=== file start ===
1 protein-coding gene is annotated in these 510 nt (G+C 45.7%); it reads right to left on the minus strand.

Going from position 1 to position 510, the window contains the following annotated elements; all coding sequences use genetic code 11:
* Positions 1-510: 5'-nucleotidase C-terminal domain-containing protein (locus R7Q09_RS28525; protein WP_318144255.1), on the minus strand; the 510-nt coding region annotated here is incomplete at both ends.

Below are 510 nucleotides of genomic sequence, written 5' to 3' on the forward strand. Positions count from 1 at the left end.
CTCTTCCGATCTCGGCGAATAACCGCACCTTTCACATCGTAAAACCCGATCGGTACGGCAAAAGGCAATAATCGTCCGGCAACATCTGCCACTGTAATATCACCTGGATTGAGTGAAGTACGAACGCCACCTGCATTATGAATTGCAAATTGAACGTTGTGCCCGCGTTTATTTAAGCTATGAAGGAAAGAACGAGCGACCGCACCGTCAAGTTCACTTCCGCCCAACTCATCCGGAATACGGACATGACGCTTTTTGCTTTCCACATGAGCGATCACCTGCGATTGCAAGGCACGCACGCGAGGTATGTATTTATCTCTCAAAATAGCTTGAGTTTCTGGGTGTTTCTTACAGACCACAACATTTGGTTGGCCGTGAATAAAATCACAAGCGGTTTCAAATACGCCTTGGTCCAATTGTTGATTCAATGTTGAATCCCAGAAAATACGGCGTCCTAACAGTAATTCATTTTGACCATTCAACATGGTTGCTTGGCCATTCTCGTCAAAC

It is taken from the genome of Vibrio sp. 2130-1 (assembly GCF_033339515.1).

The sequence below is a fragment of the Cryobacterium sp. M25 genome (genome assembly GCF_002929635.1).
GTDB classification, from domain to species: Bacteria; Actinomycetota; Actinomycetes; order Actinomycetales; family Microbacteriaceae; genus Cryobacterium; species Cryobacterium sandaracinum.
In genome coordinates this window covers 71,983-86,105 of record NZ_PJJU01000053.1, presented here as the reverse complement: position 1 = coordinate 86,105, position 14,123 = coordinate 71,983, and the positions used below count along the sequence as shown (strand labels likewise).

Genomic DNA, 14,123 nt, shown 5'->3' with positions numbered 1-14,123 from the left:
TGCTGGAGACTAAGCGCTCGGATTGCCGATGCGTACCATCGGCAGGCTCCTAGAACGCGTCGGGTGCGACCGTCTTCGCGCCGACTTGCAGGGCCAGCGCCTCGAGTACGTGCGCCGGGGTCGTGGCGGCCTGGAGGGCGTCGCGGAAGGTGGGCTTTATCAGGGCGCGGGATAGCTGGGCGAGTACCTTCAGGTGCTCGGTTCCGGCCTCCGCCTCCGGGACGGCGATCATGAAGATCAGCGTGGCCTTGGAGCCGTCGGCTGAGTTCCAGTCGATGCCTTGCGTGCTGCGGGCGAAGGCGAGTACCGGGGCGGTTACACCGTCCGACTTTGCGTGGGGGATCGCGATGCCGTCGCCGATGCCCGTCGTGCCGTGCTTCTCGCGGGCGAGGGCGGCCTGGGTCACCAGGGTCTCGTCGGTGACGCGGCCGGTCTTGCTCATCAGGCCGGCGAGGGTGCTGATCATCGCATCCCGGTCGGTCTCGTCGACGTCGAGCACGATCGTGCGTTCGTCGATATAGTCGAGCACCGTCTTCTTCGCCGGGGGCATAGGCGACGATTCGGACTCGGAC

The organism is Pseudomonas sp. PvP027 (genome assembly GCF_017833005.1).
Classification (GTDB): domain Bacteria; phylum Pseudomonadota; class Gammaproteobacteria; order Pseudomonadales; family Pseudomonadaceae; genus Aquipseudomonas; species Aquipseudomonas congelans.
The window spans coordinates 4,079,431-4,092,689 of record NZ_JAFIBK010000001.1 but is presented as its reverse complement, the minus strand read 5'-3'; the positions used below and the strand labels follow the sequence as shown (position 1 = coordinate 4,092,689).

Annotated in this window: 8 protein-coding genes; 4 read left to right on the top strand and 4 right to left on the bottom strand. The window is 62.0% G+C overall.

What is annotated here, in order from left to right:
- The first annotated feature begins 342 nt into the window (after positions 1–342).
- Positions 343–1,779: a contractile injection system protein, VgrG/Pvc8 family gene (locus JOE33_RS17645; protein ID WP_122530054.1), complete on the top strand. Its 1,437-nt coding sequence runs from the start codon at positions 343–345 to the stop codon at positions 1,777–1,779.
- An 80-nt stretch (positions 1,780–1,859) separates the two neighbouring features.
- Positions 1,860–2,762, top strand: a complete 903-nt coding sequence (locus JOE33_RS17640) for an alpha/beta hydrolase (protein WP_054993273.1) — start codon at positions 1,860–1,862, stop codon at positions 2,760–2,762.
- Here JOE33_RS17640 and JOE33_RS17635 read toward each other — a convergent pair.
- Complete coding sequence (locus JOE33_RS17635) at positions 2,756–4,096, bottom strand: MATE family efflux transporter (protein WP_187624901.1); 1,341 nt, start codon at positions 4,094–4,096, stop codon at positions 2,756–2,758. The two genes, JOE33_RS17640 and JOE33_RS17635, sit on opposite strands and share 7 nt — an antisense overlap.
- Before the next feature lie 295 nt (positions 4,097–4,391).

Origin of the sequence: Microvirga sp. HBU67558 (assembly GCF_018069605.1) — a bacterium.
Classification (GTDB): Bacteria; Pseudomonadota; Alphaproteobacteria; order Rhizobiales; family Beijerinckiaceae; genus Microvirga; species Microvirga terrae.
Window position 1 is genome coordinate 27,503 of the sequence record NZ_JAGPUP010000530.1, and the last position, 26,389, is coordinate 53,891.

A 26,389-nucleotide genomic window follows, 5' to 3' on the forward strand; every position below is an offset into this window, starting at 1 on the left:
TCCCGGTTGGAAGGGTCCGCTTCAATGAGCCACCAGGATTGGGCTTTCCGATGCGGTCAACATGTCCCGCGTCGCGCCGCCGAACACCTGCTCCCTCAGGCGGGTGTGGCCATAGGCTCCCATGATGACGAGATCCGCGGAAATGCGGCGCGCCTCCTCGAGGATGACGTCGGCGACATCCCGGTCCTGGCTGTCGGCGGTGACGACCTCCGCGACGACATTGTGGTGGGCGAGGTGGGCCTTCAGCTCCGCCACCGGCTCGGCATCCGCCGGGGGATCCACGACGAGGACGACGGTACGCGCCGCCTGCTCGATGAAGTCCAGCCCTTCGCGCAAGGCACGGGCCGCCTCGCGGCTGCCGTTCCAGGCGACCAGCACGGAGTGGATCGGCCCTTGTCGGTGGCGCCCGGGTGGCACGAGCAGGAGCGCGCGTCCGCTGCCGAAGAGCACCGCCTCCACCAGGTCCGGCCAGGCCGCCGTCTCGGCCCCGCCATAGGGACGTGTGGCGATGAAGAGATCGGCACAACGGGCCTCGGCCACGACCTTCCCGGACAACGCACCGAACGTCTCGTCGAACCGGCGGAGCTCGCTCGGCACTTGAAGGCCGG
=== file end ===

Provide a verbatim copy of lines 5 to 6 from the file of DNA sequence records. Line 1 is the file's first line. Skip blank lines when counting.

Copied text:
CTCTTCCGATCTCGGCGAATAACCGCACCTTTCACATCGTAAAACCCGATCGGTACGGCAAAAGGCAATAATCGTCCGGCAACATCTGCCACTGTAATATCACCTGGATTGAGTGAAGTACGAACGCCACCTGCATTATGAATTGCAAATTGAACGTTGTGCCCGCGTTTATTTAAGCTATGAAGGAAAGAACGAGCGACCGCACCGTCAAGTTCACTTCCGCCCAACTCATCCGGAATACGGACATGACGCTTTTTGCTTTCCACATGAGCGATCACCTGCGATTGCAAGGCACGCACGCGAGGTATGTATTTATCTCTCAAAATAGCTTGAGTTTCTGGGTGTTTCTTACAGACCACAACATTTGGTTGGCCGTGAATAAAATCACAAGCGGTTTCAAATACGCCTTGGTCCAATTGTTGATTCAATGTTGAATCCCAGAAAATACGGCGTCCTAACAGTAATTCATTTTGACCATTCAACATGGTTGCTTGGCCATTCTCGTCAAAC

It is taken from the genome of Vibrio sp. 2130-1 (assembly GCF_033339515.1).